In addition to gas pipelines, European consumers receive electricity via subsea cables. Last year a new cable capable of carrying up to 1,400 megawatts of electricity from Norway to the United Kingdom began operation. Another cable is planned to link wind farms in Morocco with British consumers. In the Mediterranean, Egypt recently announced a plan to deliver as much as 3,000 megawatts of electricity to Greece via a subsea cable.
And submarine cables don’t just carry electricity; they also carry data. As much as 99 percent of all global data traffic—from video calls to online purchases and music streaming—flows through cables that travel along the bottom of the sea. These submarine cables carry $10 trillion of financial transactions daily, underpinning the global economy. They also carry sensitive diplomatic and military communications, including the bandwidth the US military uses for drone operations. The world’s reliance on submarine cables will only increase in the coming years. The proliferation of 5G networks might double the bandwidth demand on submarine cables every two years for the foreseeable future.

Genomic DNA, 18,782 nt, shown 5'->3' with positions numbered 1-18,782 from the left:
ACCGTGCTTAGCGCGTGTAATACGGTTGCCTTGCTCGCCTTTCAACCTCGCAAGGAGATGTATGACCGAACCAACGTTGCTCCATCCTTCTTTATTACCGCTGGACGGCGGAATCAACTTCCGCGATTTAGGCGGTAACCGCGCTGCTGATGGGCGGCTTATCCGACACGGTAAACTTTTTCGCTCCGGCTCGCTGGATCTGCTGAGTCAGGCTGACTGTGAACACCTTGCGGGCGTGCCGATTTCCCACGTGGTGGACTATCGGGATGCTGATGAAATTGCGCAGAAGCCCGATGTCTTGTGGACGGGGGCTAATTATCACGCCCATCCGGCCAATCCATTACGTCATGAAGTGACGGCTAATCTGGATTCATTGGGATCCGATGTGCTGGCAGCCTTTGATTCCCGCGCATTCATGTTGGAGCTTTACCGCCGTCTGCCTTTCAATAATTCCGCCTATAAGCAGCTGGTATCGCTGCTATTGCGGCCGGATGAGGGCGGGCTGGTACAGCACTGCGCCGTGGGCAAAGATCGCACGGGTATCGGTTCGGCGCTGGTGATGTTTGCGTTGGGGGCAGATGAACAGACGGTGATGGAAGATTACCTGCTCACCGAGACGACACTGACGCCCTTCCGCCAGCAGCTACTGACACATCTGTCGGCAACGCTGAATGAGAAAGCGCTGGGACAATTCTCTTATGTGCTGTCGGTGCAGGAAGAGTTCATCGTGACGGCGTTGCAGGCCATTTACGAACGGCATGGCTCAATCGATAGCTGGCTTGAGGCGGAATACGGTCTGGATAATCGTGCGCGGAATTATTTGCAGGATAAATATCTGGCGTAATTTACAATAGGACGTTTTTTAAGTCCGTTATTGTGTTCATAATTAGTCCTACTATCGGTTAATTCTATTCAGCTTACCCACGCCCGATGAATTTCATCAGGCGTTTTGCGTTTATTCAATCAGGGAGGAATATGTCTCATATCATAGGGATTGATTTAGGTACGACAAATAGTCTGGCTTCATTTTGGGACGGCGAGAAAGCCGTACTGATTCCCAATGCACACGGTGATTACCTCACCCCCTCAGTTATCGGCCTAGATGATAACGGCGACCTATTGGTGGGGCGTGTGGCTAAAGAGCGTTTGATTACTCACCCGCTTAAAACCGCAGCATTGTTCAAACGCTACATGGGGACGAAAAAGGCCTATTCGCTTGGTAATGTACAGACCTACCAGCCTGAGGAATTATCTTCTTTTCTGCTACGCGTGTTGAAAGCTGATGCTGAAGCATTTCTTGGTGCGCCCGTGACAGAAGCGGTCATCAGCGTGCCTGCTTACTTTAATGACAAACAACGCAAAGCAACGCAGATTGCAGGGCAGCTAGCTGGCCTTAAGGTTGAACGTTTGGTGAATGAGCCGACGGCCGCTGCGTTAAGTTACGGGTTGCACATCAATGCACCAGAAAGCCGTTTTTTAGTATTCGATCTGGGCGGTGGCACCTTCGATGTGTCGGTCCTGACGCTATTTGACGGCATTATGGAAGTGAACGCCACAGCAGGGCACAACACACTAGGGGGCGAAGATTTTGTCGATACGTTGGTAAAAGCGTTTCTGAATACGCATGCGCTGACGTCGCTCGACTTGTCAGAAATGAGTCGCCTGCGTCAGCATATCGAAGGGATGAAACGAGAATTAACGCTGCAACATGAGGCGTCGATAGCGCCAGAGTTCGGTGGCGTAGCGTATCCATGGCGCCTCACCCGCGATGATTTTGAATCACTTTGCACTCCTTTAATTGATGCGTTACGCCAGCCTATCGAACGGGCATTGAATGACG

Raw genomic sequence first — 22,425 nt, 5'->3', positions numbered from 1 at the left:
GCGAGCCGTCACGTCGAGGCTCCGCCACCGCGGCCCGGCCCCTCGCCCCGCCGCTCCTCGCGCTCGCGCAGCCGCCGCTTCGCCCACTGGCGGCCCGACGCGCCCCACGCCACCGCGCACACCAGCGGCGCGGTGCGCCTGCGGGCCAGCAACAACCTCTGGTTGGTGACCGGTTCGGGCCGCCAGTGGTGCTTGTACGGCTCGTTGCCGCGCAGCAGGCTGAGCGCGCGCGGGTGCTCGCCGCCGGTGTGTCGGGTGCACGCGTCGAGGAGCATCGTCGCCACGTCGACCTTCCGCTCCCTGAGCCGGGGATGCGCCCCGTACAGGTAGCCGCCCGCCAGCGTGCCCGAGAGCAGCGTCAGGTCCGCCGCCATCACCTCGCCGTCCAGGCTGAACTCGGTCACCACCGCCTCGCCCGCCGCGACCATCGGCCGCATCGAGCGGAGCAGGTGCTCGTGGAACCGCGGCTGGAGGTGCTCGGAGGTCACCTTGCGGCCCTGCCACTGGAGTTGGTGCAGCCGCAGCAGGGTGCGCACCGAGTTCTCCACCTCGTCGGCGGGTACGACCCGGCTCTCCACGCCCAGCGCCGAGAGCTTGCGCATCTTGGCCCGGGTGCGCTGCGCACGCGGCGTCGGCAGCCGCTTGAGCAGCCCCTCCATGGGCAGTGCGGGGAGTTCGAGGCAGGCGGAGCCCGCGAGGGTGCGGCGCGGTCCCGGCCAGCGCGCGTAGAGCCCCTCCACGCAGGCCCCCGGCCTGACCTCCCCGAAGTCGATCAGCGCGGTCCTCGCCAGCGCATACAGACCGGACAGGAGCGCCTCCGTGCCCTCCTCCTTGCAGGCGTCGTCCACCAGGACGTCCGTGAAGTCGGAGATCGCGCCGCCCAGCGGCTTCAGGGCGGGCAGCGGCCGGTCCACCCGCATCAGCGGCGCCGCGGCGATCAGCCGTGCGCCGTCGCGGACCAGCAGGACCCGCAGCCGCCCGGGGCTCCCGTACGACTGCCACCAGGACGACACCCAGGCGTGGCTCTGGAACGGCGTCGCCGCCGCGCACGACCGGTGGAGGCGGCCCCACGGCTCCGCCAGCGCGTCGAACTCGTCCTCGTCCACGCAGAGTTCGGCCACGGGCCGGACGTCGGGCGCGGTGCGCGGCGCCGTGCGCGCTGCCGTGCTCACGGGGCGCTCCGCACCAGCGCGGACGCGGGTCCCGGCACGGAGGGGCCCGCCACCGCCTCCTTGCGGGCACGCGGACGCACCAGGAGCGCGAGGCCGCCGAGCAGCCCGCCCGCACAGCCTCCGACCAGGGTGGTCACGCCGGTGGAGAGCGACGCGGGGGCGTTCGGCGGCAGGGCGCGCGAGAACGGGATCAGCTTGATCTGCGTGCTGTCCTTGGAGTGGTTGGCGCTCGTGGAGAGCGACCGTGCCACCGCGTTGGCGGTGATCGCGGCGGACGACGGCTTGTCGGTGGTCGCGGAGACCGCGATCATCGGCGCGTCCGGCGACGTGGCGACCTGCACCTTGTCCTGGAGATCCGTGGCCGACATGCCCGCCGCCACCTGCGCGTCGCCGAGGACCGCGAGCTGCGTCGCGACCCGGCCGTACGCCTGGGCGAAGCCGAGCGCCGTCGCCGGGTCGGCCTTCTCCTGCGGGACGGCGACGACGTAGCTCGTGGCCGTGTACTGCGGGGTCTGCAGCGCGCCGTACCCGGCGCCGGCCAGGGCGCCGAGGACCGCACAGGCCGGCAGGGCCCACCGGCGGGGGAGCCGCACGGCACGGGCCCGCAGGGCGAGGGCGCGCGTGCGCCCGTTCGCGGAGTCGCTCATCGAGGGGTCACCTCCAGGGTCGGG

Even if Moscow is not responsible for the Nordstream attacks, Russia has a history of sabotaging undersea infrastructure. In 1959, during the Cold War, a Soviet trawler damaged subsea cables off the coast of Newfoundland. In 2014, when Russia invaded Crimea, one of its first moves was to cut communications cables with the mainland, though they were above ground. Russian forces have maintained a steady stream of attacks on Ukrainian infrastructure since their 2022 invasion. Russia was suspected of being at fault when the cables linking Norway to the island of Svalbard were mysteriously severed in 2021. Then, in early 2022, Russian Navy exercises over cables that connect Ireland and the United Kingdom were interpreted as an implicit threat of action against the cables. In October, Norway reported unidentified drones flying near its oil platforms offshore, and officials worried Russian agents were responsible. In January, Polish police discovered a trio of divers suspected of carrying out underwater reconnaissance near the port of Gdansk who claimed they were diving for amber—in the middle of the night. In February, Dutch military intelligence publicly accused a Russian ship of attempting to map out energy infrastructure in the North Sea, specifically offshore wind farms. The Russian Navy is also one of only a few navies that operate vessels capable of severing or otherwise damaging submarine cables at depth, though it is relatively straightforward to damage pipelines or cables with divers, mines, or remote vehicles as they pass through shallow water. It should not come as a surprise if Russia continues to target undersea infrastructure for intelligence gathering or sabotage.